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Three wolves killed in central Idaho after sheep attacks

UPDATED: Thu., July 19, 2018, 5:16 p.m.

In this Jan. 14, 1995, file photo, a wolf leaps across a road into the wilds of Central Idaho north of  Salmon, Idaho. (Doug Pizac / Associated Press)
In this Jan. 14, 1995, file photo, a wolf leaps across a road into the wilds of Central Idaho north of Salmon, Idaho. (Doug Pizac / Associated Press)

BOISE – Three wolves have been killed by federal authorities in central Idaho near Stanley, an action blasted by an environmental group.

The U.S. Department of Agriculture’s Wildlife Services on Wednesday said it killed the wolves over several days earlier this month at the request of the Idaho Department of Fish and Game after confirming wolves killed six sheep.

The three wolves killed are in addition to the 46 wolves Wildlife Services said it has killed in Idaho this year through June 30, following 61 confirmed wolf kills of livestock. Those livestock kills included nine adult cows, 29 calves and 23 sheep, the federal agency said.

Western Watersheds Project decried the killing of the three wolves this month in the Sawtooth National Forest’s Recreation Area, which it argues only allows livestock grazing if it doesn’t “substantially impair” wildlife conservation.

“Wildlife Services, Idaho Fish and Game, and the Forest Service have time-and-time again shown that they care more about perpetuating economically marginal grazing operations than protecting native wildlife,” Scott Lake, Idaho director of Western Watersheds Project, said in a statement.

Idaho Fish and Game manages wildlife in the state. Tom Curet, Idaho Fish and Game supervisor for the Salmon Region where the wolves were killed, said the agency asked Wildlife Services to take action after the federal agency confirmed wolves killed the sheep.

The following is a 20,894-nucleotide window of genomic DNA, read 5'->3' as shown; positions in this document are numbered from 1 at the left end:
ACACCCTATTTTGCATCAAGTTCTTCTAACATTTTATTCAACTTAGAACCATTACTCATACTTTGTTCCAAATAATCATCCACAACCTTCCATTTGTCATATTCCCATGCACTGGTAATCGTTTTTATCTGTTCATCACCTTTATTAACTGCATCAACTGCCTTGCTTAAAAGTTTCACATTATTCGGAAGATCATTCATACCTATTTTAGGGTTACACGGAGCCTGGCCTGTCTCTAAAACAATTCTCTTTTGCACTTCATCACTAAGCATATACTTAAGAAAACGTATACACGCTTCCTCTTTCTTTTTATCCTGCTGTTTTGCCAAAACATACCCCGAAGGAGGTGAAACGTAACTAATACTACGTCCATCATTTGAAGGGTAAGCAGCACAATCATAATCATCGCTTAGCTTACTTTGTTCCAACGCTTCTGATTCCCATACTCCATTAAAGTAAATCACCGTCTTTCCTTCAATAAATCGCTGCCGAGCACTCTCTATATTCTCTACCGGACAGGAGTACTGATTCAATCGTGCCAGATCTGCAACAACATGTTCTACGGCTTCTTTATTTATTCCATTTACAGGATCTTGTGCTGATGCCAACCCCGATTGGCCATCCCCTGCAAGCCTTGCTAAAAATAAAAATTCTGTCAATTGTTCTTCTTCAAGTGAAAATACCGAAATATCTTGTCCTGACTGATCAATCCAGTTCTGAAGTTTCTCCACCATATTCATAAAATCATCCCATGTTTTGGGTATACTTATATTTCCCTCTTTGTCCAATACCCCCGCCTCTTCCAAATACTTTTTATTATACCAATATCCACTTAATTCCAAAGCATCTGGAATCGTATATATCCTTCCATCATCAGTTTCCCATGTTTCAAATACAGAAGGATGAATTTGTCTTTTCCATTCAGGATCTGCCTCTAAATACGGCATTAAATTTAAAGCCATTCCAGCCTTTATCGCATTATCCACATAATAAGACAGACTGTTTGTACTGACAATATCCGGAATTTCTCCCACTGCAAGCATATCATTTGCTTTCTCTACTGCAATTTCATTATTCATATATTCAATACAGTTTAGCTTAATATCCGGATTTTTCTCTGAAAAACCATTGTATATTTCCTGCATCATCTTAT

“In this case, it took killing several wolves before the rest of the pack backed off,” he said Thursday. “They’re not causing any problems right now.”

He said the wolves were killed about 1.5 miles east of U.S. Highway 75, the main route through the Sawtooth Valley, and about 20 miles south of Stanley. He said it’s believed the pack had five wolves before three of them were killed.

He said it’s the first conflict with wolves and livestock in the basin this year. Wolves, he said, typically follow deer and elk to the high elevation valley that offers lush grass for grazing animals. That also makes it attractive for livestock producers.

“It’s great summer range,” Curet said.

The U.S. Forest Service manages land and issues sheep grazing permits. The agency in an email on Thursday said a 2008 analysis determined that sheep grazing would not substantially impair wildlife conservation in the Sawtooth National Recreation Area, making sheep grazing an allowable use of the area.

Besides killing wolves to protect livestock, Wildlife Services has also killed wolves with the aim of increasing big game populations.

The agency earlier this year killed 10 wolves in northern Idaho at the request of Idaho Fish and Game to boost elk numbers. Wildlife Services said workers used a helicopter in the Clearwater National Forest in late February and early March to kill the wolves.

The last intensive wolf count in Idaho was in 2015 when officials said the state had an estimated 786 wolves at the end of the year. That’s also the last year Fish and Game was required to do that type of count after wolves were removed from the Endangered Species List.

But Fish and Game officials say they continue to monitor wolf populations using DNA samples from wolf droppings, remote cameras and other information. Earlier this year, the state agency estimated Idaho has 90 packs. The agency said it doesn’t count individual wolves or provide an overall wolf count number but notes that a typical Idaho wolf pack has six to nine wolves.


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